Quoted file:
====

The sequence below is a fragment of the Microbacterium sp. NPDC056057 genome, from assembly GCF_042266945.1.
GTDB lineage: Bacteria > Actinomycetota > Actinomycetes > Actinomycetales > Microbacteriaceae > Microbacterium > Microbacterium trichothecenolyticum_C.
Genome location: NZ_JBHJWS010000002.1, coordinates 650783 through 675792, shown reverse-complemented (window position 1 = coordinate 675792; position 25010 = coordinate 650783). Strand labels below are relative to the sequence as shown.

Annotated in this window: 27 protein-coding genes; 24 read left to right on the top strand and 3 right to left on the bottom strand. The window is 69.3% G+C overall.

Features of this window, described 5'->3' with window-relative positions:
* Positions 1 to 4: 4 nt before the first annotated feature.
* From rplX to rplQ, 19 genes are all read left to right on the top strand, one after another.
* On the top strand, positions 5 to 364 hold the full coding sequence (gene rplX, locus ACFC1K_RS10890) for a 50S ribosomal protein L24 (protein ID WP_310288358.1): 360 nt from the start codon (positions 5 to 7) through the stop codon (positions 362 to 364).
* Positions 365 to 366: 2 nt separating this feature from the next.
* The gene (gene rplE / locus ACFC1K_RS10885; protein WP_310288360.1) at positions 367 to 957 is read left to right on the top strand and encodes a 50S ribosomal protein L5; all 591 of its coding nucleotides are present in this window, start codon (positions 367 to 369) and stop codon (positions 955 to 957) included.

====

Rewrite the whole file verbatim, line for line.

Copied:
The sequence below is a fragment of the Microbacterium sp. NPDC056057 genome, from assembly GCF_042266945.1.
GTDB lineage: Bacteria > Actinomycetota > Actinomycetes > Actinomycetales > Microbacteriaceae > Microbacterium > Microbacterium trichothecenolyticum_C.
Genome location: NZ_JBHJWS010000002.1, coordinates 650783 through 675792, shown reverse-complemented (window position 1 = coordinate 675792; position 25010 = coordinate 650783). Strand labels below are relative to the sequence as shown.

Annotated in this window: 27 protein-coding genes; 24 read left to right on the top strand and 3 right to left on the bottom strand. The window is 69.3% G+C overall.

Features of this window, described 5'->3' with window-relative positions:
* Positions 1 to 4: 4 nt before the first annotated feature.
* From rplX to rplQ, 19 genes are all read left to right on the top strand, one after another.
* On the top strand, positions 5 to 364 hold the full coding sequence (gene rplX, locus ACFC1K_RS10890) for a 50S ribosomal protein L24 (protein ID WP_310288358.1): 360 nt from the start codon (positions 5 to 7) through the stop codon (positions 362 to 364).
* Positions 365 to 366: 2 nt separating this feature from the next.
* The gene (gene rplE / locus ACFC1K_RS10885; protein WP_310288360.1) at positions 367 to 957 is read left to right on the top strand and encodes a 50S ribosomal protein L5; all 591 of its coding nucleotides are present in this window, start codon (positions 367 to 369) and stop codon (positions 955 to 957) included.